Home Business News Tax filing deadline extended, but there is still a sting in the tail

Tax filing deadline extended, but there is still a sting in the tail

by LLB Finance Reporter
25th Jan 21 3:29 pm

In an unbelievable last-minute move, HM Revenue & Customs (HMRC) have today confirmed that the 31 January tax return filing deadline will be extended to 28 February, say leading tax and advisory firm Blick Rothenberg


Nimesh Shah, CEO at the firm said, “They are  finally acknowledging the difficulties taxpayers have faced because of the impact of the coronavirus pandemic.


He added: “ It’s amazing that HMRC have decided, with less than a week to go before people needed to file their tax return, to extend the deadline by a month.  This decision should have been made much earlier and will have caused certain taxpayer groups significant concern.”


Nimesh said, “There have been too many mixed messages from HMRC in recent weeks about appealing late filing penalties – the blanket extension will save the taxpayer and HMRC a lot of time in dealing with penalties and seems to be a sensible U-turn, albeit very late in the day.”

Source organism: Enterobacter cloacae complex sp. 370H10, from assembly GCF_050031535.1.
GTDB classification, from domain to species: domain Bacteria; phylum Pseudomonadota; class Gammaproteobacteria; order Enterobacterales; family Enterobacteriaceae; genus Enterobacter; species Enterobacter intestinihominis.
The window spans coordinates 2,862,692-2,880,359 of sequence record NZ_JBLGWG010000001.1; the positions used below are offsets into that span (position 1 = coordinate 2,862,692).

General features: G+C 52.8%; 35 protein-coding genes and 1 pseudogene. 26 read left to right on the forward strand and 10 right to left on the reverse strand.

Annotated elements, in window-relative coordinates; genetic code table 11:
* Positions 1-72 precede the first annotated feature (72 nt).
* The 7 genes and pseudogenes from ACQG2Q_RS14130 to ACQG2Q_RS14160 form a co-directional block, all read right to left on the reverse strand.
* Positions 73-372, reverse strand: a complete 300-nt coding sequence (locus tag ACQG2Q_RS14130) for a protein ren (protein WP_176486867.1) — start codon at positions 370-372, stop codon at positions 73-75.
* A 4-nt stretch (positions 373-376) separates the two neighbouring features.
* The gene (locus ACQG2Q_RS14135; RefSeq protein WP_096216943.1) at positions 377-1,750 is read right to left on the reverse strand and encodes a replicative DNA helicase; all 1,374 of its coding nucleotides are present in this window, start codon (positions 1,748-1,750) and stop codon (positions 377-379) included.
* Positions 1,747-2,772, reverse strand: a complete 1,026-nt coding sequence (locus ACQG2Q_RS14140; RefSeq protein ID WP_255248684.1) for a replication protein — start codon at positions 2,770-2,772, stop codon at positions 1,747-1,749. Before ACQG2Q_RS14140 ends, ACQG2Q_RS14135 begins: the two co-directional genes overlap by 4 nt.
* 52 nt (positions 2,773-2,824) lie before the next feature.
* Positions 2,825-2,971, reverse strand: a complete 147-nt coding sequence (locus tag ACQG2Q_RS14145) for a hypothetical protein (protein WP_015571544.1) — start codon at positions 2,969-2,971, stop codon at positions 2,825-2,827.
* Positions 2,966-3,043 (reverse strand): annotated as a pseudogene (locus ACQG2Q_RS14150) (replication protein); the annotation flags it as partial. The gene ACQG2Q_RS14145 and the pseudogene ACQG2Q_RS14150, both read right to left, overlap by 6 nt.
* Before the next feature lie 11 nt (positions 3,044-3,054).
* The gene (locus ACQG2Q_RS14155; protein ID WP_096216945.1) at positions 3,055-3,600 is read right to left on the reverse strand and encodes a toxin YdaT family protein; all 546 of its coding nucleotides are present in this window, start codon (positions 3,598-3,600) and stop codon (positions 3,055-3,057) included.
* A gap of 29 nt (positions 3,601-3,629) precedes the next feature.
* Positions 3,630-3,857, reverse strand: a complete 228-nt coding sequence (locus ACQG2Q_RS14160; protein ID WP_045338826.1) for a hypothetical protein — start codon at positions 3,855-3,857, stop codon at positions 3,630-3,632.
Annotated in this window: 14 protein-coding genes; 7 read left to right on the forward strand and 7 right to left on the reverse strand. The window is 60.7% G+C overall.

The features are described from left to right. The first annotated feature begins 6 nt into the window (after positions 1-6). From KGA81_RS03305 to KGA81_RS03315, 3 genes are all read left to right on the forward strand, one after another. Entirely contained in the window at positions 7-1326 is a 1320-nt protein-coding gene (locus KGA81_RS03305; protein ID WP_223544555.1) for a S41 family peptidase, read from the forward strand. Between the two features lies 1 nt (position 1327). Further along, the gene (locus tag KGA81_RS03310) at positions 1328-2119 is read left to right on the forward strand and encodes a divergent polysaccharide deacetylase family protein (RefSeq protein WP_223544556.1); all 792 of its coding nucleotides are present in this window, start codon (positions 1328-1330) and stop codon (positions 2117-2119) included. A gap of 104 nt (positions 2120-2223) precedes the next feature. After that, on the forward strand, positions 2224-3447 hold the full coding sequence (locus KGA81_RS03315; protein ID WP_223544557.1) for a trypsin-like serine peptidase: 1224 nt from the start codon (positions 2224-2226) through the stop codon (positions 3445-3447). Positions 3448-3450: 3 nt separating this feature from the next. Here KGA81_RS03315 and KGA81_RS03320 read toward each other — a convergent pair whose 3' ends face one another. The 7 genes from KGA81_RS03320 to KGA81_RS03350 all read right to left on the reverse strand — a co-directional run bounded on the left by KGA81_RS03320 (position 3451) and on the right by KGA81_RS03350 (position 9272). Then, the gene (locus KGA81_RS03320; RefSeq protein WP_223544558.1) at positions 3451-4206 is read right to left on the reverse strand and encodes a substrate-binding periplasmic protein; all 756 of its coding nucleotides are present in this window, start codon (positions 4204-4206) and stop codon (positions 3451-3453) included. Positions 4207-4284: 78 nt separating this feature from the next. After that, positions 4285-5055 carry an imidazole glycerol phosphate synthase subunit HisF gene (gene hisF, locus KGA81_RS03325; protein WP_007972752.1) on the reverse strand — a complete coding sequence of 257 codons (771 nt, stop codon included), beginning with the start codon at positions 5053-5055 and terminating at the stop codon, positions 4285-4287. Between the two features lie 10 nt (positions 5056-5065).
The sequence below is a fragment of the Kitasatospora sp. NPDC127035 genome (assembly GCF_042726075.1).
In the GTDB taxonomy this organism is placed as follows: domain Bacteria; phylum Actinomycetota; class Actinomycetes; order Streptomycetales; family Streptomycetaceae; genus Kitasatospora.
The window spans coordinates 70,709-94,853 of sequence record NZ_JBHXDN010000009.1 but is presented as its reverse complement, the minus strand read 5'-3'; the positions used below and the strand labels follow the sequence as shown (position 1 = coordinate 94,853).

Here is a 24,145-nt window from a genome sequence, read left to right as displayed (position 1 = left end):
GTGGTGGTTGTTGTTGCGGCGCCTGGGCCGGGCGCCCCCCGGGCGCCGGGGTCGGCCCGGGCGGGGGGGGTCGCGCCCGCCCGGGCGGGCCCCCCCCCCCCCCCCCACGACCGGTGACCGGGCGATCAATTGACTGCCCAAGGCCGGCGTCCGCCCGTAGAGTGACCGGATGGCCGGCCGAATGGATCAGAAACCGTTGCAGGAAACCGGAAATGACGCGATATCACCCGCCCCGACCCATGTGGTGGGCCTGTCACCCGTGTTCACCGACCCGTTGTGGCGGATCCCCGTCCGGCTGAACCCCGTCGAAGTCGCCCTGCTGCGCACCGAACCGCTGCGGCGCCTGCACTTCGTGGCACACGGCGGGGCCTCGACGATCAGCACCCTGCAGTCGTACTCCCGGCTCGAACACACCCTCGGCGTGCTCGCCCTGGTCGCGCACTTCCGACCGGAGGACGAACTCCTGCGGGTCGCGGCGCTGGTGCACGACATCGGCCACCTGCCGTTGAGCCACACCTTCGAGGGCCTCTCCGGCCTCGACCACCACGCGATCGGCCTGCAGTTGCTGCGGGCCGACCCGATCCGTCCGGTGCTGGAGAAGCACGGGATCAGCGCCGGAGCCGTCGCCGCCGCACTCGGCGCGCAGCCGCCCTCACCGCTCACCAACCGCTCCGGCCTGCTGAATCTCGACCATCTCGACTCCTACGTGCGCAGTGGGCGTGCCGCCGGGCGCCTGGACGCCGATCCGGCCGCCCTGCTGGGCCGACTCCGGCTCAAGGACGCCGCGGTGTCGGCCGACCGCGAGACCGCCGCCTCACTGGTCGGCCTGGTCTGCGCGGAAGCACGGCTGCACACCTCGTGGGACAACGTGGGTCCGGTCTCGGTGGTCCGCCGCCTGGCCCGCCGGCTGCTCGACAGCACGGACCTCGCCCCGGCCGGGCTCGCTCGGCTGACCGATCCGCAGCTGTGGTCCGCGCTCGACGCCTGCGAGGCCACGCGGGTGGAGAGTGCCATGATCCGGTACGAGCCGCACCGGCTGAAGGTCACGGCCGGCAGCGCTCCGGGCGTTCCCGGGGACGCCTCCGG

He added, “However, the sting in the tail is that the 31 January deadline is important for all other purposes, including making your tax payment.  Taxpayers will be left with a surprise in relation to interest and surcharges for late payment of tax if they wrongly believe the extension also applies to paying their tax.  HMRC will still want the tax and any late paid amounts will attract daily interest at 2.6% and a 5% surcharge if not paid by 2 March.”


Nimesh said, “In addition, even though the £100 late filing penalty will not apply, a tax return filed after 31 January is deemed to be ‘late’ for all other purposes – this can mean that the window HMRC has to raise an enquiry is automatically extended.  There may also be certain claims and elections that need to be submitted by 31 January (usually done via the tax return), and taxpayers need to be clear on the wider implications of filing after 31 January – they may not receive a £100 late filing penalty but there could be other consequences in relation to their tax affairs.”


He added, “I would still urge self-employed individuals to file their return by 31 January, as they risk being excluded from future Government support.  The Government has not yet announced the eligibility criteria for the fourth SEISS grant, but I expect that HMRC will want the 2019/20 tax return data to make a valid claim.”

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